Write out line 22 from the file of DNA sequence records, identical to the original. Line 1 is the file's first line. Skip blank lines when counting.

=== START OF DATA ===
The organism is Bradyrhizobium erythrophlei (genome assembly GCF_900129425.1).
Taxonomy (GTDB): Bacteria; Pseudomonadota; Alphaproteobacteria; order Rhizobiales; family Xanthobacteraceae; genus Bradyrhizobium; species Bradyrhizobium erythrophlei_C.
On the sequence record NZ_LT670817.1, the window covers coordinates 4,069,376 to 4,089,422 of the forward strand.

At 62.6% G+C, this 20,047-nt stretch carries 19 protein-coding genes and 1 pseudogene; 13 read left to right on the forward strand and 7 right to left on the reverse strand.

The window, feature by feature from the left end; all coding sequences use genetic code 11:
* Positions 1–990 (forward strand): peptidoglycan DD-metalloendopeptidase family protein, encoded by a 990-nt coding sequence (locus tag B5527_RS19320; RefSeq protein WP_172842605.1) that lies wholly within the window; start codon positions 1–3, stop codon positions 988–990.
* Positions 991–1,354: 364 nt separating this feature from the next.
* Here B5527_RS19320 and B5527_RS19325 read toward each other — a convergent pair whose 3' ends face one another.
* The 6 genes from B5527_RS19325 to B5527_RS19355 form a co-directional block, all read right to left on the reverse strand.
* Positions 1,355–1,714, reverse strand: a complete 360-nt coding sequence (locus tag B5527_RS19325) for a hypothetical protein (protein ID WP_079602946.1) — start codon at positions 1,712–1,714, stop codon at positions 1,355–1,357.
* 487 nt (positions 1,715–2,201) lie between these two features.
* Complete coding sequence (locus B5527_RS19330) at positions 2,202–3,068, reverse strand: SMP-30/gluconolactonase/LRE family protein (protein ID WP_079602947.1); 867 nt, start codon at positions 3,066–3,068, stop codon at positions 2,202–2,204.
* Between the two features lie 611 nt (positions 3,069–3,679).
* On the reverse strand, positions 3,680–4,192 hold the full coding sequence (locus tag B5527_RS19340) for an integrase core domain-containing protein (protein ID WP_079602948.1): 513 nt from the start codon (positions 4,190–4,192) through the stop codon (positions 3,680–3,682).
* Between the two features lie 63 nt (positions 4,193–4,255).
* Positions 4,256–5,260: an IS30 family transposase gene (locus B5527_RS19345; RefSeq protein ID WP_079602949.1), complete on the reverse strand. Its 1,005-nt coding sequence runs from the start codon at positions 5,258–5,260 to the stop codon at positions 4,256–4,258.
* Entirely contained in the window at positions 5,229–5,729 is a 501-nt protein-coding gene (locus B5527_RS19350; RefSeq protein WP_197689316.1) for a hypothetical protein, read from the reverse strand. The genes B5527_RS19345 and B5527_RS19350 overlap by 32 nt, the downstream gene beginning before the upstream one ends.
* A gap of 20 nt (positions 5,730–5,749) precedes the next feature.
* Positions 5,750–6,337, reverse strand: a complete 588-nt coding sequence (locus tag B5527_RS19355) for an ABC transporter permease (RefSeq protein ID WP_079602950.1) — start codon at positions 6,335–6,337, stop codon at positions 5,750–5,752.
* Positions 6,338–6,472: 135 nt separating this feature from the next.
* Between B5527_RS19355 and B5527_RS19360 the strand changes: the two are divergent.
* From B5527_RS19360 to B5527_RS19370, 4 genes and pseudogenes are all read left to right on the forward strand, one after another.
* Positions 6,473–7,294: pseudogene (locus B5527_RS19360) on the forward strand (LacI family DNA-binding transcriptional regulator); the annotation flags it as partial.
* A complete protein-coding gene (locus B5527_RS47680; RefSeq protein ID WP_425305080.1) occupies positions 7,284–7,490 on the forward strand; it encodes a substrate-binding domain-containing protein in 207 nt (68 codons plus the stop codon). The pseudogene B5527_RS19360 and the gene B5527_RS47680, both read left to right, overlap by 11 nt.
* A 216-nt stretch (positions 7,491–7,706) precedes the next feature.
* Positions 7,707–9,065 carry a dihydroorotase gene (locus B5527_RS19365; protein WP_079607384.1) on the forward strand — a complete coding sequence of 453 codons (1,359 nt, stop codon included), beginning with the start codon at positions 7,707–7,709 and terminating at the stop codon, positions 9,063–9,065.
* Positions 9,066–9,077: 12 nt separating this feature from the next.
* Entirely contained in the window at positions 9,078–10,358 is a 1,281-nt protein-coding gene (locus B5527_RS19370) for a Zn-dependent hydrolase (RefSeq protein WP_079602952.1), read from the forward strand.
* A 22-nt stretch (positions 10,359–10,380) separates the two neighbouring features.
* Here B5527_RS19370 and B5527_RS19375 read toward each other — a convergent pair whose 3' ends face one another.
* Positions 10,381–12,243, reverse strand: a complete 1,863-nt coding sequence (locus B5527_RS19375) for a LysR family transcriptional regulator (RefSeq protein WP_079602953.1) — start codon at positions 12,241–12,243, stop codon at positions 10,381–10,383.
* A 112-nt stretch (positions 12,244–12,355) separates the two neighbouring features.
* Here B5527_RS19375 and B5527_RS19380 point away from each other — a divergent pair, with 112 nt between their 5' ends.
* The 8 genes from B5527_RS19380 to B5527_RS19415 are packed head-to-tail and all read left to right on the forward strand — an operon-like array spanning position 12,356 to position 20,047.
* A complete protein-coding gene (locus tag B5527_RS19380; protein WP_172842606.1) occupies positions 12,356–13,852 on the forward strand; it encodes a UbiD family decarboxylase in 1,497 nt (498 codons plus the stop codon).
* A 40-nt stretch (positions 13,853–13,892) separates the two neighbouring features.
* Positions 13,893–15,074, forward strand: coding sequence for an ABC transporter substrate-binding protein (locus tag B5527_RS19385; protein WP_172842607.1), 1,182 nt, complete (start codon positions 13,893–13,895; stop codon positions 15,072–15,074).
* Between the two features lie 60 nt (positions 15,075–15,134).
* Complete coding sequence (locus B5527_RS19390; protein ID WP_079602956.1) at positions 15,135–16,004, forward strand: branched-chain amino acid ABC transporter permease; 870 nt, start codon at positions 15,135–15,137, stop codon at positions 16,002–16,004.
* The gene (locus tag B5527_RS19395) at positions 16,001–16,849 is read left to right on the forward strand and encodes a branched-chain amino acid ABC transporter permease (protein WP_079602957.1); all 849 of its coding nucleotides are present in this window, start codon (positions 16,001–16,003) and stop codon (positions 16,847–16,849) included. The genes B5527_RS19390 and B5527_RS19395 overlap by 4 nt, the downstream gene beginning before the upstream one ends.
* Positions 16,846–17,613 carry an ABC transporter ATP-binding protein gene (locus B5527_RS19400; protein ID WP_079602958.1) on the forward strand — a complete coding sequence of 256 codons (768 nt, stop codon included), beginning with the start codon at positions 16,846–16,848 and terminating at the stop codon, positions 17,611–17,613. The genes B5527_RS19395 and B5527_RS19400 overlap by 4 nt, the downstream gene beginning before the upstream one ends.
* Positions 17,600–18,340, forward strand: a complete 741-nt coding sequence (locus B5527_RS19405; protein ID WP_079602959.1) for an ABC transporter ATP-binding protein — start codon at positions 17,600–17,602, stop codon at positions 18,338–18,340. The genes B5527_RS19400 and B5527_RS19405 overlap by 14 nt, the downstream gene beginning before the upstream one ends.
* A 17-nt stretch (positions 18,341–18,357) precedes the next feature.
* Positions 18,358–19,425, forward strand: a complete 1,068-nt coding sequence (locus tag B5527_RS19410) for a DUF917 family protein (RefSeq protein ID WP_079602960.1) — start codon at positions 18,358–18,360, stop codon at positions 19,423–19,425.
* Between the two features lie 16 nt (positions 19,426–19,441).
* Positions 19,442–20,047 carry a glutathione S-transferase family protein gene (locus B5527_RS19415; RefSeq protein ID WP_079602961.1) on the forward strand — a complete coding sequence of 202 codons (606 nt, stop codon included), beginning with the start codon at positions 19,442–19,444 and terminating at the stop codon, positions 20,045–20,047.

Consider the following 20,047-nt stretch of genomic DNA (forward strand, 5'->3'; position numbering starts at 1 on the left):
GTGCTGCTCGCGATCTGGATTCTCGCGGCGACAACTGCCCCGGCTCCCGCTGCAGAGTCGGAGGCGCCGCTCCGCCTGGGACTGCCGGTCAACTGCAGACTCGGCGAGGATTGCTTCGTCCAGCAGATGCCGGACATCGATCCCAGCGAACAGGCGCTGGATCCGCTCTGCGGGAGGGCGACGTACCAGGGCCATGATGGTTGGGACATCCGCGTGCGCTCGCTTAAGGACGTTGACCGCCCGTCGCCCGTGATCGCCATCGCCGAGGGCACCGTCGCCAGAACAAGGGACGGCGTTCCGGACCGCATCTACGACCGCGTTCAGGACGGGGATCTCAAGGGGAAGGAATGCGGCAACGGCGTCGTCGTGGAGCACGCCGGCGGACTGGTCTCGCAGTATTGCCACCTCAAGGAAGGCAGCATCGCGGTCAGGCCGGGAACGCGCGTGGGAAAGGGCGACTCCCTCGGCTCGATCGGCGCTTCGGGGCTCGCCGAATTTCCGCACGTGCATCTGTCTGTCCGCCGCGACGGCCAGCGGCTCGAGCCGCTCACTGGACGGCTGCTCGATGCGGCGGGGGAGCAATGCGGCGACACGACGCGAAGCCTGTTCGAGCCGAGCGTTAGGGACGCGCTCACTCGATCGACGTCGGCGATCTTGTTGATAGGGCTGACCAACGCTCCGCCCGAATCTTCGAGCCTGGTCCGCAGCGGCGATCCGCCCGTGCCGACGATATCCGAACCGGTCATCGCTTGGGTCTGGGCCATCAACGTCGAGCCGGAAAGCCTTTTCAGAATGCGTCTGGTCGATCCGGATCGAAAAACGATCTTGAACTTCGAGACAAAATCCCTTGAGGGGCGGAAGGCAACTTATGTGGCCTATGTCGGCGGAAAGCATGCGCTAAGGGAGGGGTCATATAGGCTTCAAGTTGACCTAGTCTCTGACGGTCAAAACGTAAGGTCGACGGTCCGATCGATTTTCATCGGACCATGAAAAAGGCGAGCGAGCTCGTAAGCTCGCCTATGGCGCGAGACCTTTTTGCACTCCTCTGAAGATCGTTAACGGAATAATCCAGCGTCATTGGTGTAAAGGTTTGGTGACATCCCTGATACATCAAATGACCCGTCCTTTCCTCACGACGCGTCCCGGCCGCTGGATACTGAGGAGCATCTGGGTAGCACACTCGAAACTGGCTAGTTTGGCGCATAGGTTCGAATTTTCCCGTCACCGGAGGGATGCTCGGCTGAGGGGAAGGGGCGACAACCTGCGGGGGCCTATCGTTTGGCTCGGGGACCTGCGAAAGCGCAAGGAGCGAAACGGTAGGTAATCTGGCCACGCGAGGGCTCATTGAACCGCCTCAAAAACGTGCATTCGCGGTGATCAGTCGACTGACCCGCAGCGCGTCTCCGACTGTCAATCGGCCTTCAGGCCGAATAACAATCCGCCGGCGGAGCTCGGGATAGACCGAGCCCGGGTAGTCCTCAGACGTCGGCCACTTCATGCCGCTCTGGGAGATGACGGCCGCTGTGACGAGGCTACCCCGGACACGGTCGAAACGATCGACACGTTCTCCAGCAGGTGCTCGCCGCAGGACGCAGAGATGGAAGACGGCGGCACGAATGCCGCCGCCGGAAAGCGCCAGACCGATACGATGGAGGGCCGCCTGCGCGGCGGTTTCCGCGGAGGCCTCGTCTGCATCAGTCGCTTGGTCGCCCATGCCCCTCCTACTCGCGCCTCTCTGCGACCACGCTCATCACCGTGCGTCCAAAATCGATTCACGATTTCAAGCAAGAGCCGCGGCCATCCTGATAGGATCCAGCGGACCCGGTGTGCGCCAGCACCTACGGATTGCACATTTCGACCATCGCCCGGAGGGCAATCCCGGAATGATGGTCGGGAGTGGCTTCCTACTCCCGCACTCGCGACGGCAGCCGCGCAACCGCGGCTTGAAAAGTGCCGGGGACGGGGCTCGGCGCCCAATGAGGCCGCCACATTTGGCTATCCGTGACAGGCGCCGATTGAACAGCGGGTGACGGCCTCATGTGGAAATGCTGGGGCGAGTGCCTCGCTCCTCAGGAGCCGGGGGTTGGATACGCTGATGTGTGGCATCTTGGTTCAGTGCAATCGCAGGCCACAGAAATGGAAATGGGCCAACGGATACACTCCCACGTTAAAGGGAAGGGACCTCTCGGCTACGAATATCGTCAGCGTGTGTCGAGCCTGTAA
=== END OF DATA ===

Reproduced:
* From B5527_RS19360 to B5527_RS19370, 4 genes and pseudogenes are all read left to right on the forward strand, one after another.